Committee defers decision on two-day bar exam
By Laura Ernde
The Committee of Bar Examiners voted last month to indefinitely
postpone the idea of shortening the bar exam from three days to two.
Senior Director of Admissions Gayle Murphy still favors the
change, but said it’s a question of timing. Her office is dealing with a number
of other State Bar projects right now, including a computer system upgrade, an
internal operations review and an upcoming move of the bar’s Los Angeles office.
Another factor is the Board of Trustees’ decision to pursue competency training requirements
for newly admitted lawyers, which could affect the staff’s workload. The admissions
office would be responsible for ensuring that applicants completed the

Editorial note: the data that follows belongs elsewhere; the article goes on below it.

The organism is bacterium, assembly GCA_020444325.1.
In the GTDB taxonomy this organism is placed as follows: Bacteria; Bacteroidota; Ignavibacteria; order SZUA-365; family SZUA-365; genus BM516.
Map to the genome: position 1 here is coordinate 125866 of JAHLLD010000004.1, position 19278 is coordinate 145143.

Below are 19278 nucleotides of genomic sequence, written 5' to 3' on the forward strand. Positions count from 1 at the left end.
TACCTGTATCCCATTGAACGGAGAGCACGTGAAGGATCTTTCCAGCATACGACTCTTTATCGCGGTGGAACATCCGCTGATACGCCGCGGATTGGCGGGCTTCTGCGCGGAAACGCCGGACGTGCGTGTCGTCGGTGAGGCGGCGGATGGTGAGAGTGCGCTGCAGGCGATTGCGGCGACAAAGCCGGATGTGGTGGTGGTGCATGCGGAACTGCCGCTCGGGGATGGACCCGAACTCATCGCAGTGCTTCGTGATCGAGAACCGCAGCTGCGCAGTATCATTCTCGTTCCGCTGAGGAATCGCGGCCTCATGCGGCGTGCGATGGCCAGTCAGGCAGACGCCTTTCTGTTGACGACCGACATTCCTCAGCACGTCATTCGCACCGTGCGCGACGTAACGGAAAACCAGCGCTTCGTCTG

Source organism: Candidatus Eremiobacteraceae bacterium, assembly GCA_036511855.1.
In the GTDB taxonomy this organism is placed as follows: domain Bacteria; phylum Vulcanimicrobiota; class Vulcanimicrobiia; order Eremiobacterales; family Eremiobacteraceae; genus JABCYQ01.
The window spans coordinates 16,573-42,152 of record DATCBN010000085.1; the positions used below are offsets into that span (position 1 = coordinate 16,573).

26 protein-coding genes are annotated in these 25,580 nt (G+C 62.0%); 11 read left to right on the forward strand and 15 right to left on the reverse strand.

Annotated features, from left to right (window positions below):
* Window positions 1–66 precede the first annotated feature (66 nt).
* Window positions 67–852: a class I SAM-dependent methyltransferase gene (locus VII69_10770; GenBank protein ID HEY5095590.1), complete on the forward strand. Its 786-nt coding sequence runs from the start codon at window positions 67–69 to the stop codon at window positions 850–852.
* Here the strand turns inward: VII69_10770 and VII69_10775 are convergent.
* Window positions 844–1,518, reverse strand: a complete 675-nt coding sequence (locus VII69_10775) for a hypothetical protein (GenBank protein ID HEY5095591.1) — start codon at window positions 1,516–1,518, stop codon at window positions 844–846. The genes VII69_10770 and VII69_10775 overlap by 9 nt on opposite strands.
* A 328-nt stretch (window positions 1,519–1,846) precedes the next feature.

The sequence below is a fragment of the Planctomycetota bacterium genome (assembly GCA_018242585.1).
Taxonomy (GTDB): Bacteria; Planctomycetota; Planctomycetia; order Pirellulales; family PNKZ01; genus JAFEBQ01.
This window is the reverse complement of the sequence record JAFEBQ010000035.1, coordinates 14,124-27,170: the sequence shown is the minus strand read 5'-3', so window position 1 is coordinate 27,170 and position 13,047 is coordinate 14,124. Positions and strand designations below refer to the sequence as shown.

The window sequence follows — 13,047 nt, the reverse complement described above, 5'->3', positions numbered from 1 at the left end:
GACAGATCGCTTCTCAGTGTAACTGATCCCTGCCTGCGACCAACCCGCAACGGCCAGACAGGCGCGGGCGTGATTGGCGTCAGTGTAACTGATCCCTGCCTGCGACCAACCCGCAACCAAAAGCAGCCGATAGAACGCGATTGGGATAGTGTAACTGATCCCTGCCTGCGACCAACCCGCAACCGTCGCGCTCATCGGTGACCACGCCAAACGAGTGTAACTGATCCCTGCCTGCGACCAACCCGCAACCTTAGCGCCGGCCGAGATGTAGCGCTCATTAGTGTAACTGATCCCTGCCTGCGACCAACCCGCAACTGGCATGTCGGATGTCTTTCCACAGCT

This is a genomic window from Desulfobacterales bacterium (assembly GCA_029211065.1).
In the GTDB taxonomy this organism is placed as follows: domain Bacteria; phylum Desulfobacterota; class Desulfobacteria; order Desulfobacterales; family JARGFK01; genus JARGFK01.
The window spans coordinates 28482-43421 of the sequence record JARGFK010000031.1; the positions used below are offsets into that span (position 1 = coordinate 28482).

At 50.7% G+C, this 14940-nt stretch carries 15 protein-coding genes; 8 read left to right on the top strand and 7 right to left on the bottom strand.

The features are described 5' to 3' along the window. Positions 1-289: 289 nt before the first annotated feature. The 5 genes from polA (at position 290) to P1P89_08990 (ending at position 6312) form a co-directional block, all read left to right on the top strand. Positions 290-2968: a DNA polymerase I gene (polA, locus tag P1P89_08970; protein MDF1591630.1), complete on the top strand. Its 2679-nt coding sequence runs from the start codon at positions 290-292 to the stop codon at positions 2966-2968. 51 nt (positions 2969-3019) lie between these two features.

“Implementation of those new requirements and a change in
the format of the bar examination may be just a little too much for applicants
to process at one time,” Murphy wrote in a memo to the Committee of Bar
The committee has researched the idea of shortening the test
for several years and held a public forum in May. What emerged was a proposal to have one day set aside for written
testing and one day for the multiple-choice Multistate Bar Examination,
weighted equally for grading purposes. One essay question and one performance
test would be cut.
Experts have confirmed that a two-day test would still
provide an accurate measure of the test-taker’s minimum competence in the law.
However, there remains a perception that a two-day exam would be easier and
that reducing the essay portion would send a message to law schools that legal
writing isn’t as important, her memo said.
The benefits of a two-day exam would include efficiency and
cost savings. There’s also the possibility that it would reduce the time it
takes to grade the exam.
Many consider the California bar exam to be the toughest of
its kind in the country, not because of its length but because it requires a
higher score to pass.